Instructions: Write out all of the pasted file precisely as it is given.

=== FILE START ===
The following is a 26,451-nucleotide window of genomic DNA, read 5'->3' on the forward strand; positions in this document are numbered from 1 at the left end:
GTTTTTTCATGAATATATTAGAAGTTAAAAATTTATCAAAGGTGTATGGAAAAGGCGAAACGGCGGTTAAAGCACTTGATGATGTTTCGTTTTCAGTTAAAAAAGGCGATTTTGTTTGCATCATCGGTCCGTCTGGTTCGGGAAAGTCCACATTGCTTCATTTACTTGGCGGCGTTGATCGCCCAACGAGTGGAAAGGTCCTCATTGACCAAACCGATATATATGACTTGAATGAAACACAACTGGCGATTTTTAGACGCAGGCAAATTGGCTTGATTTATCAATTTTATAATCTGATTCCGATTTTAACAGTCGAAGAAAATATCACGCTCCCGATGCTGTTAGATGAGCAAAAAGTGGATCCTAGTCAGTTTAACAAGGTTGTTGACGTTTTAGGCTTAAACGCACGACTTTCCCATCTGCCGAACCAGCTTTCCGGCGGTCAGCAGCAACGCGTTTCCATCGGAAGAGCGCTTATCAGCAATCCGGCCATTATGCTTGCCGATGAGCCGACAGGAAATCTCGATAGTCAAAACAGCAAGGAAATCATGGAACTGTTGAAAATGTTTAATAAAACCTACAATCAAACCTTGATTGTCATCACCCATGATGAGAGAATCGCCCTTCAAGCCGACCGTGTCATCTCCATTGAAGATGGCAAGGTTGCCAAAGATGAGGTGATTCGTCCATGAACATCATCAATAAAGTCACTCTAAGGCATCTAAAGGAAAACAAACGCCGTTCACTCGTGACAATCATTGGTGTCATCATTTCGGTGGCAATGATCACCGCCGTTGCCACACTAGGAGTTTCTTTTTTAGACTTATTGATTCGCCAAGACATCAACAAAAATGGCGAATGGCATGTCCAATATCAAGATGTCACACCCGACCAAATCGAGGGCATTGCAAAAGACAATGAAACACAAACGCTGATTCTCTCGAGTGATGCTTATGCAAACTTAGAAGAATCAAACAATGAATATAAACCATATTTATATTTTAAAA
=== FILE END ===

The following is a 26,451-nucleotide window of genomic DNA, read 5'->3' on the forward strand; positions in this document are numbered from 1 at the left end:
GTTTTTTCATGAATATATTAGAAGTTAAAAATTTATCAAAGGTGTATGGAAAAGGCGAAACGGCGGTTAAAGCACTTGATGATGTTTCGTTTTCAGTTAAAAAAGGCGATTTTGTTTGCATCATCGGTCCGTCTGGTTCGGGAAAGTCCACATTGCTTCATTTACTTGGCGGCGTTGATCGCCCAACGAGTGGAAAGGTCCTCATTGACCAAACCGATATATATGACTTGAATGAAACACAACTGGCGATTTTTAGACGCAGGCAAATTGGCTTGATTTATCAATTTTATAATCTGATTCCGATTTTAACAGTCGAAGAAAATATCACGCTCCCGATGCTGTTAGATGAGCAAAAAGTGGATCCTAGTCAGTTTAACAAGGTTGTTGACGTTTTAGGCTTAAACGCACGACTTTCCCATCTGCCGAACCAGCTTTCCGGCGGTCAGCAGCAACGCGTTTCCATCGGAAGAGCGCTTATCAGCAATCCGGCCATTATGCTTGCCGATGAGCCGACAGGAAATCTCGATAGTCAAAACAGCAAGGAAATCATGGAACTGTTGAAAATGTTTAATAAAACCTACAATCAAACCTTGATTGTCATCACCCATGATGAGAGAATCGCCCTTCAAGCCGACCGTGTCATCTCCATTGAAGATGGCAAGGTTGCCAAAGATGAGGTGATTCGTCCATGAACATCATCAATAAAGTCACTCTAAGGCATCTAAAGGAAAACAAACGCCGTTCACTCGTGACAATCATTGGTGTCATCATTTCGGTGGCAATGATCACCGCCGTTGCCACACTAGGAGTTTCTTTTTTAGACTTATTGATTCGCCAAGACATCAACAAAAATGGCGAATGGCATGTCCAATATCAAGATGTCACACCCGACCAAATCGAGGGCATTGCAAAAGACAATGAAACACAAACGCTGATTCTCTCGAGTGATGCTTATGCAAACTTAGAAGAATCAAACAATGAATATAAACCATATTTATATTTTAAAA